REVIEW: Eavesdropper – Only the End [EP/2017]

Artist: Eavesdropper

Album: Only the End – EP


After the release of their cataclysmic, crushing and emotionally wrenching journey, Ruin, Eavesdropper fell off the grid—re-emerging only as needed with the occasional single or post via social media. It seemed as if the band had reached the end of their road, exploding into an immense, immolating ball of flame—figuring it better to burn out than fade away. It looked as if the band had hit the end of the rope until very recently.

It seems as though the end we had thought we’d witnessed with Ruin was, in some ways, just the beginning.

Enter the band’s late entry into the over-stuffed melting pot of magnificent music that is 2017; Only the End, where Eavesdropper strike back with the same catchy, cynical, tongue-in-cheek lyricism and snide, sinister attitude atop a groovy, crushing instrumental canvas that made their previous efforts so intense and invigorating. A short, sweet example of sonic bliss, ringing refreshingly through the clutter of sound-the-same nu-metal infused metalcore releases that have practically oversaturated the year as it is, Only the End is bound to light a hefty fire in the listener’s heart, using it’s paltry less-than-ten-minute run time to remind the listener that Eavesdropper are still among the most unique, energetic, enigmatic and enthusiastic bands doing what they do.

Only the End takes Eavesdropper like we knew them on their debut effort, as well as their critically acclaimed full-length record, Ruin and adds two distinct, brilliant elements into the mix that make the band’s latest effort engaging, different—but familiar. First and foremost, the band is much more blunt and relentless—this is especially true on “Feeding It,” where the percussion and murderous guitar work in tandem to unleash hell on the listener’s unsuspecting head. Meanwhile, the second thing makes itself more apparent in the brief interlude “Loading,” or the final track, “Pill.” Here, Eavesdropper include subtle, somewhat industrial touches to their songs, giving a vaguely alt-metal feel to their otherwise groovy, gut-slitting and volatile approach to metalcore. “Pill” does this especially well, oscillating between haunting, eerie segments to brash and brazen moments of riff-lead fury—much thanks to Petruzzi’s quick fingers and scathing work behind the fretboard. Where “Feeding It” is a more obtuse and jarring example of brutality and “Pill” is ever slightly more subtle, “Only the End” kicks off the release—continuing the notion that Eavesdropper’s end is really just a new start—and uses an equal measure of murderous aggression and magnificent, catchy song structure to entrance the listener, keeping them distracted while merrily leading their ears to a demise-by-devastating-breakdown-esque fate. The group are as groovy as ever, and even on three short tracks, their instrumental versatility and musicianship are evolved far beyond the likes of Ruin or “Wormgod” could have even hinted at.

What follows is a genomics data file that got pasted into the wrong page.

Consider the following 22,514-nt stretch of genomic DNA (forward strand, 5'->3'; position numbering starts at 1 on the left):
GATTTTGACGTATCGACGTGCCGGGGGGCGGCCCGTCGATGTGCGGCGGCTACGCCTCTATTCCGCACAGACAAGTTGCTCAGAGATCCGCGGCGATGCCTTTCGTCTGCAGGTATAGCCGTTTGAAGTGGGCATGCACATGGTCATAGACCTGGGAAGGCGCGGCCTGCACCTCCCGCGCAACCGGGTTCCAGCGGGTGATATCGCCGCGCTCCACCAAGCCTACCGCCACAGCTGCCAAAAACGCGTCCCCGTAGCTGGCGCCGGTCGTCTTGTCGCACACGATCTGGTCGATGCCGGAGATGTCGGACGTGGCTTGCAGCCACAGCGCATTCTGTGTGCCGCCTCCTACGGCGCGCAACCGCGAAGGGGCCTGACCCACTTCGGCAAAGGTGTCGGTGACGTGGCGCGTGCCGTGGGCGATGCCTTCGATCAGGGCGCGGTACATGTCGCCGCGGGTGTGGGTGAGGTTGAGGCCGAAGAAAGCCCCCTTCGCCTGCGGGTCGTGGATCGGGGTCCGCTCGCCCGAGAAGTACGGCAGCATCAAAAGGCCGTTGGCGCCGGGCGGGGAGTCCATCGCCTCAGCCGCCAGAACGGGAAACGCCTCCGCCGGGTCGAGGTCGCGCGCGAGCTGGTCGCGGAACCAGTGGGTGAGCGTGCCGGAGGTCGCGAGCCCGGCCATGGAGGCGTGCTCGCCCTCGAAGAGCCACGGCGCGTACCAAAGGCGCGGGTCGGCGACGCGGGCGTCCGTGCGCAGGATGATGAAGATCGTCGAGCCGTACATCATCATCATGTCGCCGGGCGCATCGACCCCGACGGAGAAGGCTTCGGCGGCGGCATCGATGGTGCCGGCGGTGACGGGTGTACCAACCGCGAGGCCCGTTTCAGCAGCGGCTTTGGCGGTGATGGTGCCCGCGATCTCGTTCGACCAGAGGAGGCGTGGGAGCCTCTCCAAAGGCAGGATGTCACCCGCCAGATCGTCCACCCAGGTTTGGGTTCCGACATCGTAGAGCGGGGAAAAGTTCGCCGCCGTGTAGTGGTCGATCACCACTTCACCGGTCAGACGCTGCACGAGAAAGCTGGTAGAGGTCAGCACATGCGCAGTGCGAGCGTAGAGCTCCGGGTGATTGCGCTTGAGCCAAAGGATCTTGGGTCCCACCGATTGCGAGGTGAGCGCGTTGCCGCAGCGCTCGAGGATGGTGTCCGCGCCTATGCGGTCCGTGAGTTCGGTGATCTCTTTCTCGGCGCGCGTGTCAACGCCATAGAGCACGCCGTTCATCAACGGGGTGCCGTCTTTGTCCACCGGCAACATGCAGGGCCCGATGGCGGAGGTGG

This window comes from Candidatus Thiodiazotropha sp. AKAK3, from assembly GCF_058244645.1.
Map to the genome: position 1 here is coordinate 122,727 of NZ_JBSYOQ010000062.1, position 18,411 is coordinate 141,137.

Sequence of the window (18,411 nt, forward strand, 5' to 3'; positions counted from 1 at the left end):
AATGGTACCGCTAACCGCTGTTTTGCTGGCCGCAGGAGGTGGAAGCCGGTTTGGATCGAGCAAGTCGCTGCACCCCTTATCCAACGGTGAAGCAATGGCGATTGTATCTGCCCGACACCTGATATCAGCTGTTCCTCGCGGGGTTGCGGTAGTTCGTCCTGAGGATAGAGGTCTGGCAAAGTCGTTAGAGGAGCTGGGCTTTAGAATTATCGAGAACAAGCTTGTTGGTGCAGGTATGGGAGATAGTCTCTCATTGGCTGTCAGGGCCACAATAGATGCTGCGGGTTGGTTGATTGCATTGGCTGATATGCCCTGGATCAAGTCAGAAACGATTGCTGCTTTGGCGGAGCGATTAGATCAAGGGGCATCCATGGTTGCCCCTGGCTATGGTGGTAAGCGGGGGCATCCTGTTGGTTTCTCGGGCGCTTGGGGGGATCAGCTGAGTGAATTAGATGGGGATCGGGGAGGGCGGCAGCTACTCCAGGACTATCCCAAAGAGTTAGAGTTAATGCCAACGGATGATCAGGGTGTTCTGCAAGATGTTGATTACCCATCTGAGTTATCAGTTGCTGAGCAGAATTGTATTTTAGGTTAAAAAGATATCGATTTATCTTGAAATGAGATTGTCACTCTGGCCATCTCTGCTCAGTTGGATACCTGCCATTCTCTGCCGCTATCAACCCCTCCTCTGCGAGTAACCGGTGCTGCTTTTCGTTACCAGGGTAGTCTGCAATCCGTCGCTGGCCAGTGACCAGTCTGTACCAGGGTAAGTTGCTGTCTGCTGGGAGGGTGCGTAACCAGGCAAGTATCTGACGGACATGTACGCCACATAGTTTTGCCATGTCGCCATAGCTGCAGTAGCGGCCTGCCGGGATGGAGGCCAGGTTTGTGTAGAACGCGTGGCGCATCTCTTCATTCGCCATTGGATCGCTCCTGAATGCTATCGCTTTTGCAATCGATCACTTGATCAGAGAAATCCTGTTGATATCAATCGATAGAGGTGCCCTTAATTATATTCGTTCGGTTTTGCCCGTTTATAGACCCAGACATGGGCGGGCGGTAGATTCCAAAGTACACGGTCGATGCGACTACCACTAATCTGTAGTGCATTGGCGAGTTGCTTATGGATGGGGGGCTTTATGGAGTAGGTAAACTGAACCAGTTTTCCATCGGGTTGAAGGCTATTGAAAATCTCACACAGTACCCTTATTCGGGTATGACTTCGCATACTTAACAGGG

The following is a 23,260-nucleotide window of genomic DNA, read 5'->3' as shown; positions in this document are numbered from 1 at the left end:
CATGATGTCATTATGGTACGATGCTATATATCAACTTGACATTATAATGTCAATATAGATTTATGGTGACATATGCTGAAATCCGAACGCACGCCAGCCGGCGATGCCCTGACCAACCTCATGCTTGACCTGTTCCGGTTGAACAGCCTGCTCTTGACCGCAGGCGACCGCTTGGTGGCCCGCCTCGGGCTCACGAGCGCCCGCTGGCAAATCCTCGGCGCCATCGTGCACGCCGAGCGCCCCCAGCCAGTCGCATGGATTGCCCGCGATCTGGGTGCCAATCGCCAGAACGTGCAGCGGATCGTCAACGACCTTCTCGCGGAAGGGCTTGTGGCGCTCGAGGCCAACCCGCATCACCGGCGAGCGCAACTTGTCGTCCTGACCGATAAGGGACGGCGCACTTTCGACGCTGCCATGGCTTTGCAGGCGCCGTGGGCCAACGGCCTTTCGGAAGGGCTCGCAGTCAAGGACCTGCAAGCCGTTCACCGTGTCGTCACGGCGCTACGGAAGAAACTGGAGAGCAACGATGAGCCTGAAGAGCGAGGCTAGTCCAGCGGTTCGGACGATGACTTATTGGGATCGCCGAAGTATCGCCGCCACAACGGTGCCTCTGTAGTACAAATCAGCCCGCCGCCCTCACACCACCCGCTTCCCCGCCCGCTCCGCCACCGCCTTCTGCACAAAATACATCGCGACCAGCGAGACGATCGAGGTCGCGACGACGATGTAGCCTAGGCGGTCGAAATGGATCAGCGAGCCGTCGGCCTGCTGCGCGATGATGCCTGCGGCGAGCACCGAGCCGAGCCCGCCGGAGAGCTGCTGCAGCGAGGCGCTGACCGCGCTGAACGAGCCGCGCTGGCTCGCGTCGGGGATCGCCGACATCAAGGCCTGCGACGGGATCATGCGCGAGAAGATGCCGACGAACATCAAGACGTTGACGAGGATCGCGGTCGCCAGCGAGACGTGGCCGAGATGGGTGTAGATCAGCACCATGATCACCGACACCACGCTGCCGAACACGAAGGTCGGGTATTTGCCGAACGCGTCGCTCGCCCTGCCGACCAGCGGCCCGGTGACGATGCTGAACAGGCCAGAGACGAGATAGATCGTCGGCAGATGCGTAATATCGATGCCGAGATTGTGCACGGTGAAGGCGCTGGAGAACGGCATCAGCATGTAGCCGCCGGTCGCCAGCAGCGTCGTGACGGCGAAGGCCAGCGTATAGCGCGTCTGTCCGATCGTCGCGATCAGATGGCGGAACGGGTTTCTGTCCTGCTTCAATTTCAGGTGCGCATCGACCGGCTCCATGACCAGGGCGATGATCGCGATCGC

Then, there comes the harsh brays and blistering yells from frontman Logan Beaver, who remains the ideal voice to match the shrill, unfiltered feel of Eavesdropper’s musical dynamic. Every song on Only the End sees Beaver doing what he does best, moving even further outside of his comfort zone to capture new ways to inflict discomfort upon the listener. Songs like “Feeding It” see him, much like the band’s musicianship, more blunt and unrestrained. Then, “Pill” is a more taciturn example of his dynamism, using a variety of styles and (as always) top-notch lyrical content to keep the listener absolutely hooked on every line. Reminiscent of the Colin Sharkey Barrier days, but still distinctly very much his own vocalist when It comes to establishing a unique rapport with Eavesdropper’s equally unique instrumentation, Beaver’s vocals and witty lyrics are brilliant to a point where fans of the band’s previous work—and heavy music as a whole—truly won’t have realized how much they missed his voice until they hear it on Only the End.

Only the End is a short release, so there really isn’t a reason to beat around the bush with this review: it’s really goddamn good. While more content would have been nice, there’s a snarky heir about the release that makes it feel as though we’re lucky to get anything at all—and honestly, that makes it even more enjoyable; kind of like you’re getting a gimpse at something you were never really supposed to see or hear. Eavesdropper are excellent songwriters and musicians, and, brevity be damned, every second of Only the End exists just to rub that in your face. While many seem already set on their albums and EPs of the year, Eavesdropper’s late offering to 2017 urge many to not count their chickens quite yet.



For Fans Of: Barrier, Yuth Forever, Darke Complex, Desolate, Devthbed.

By: Connor Welsh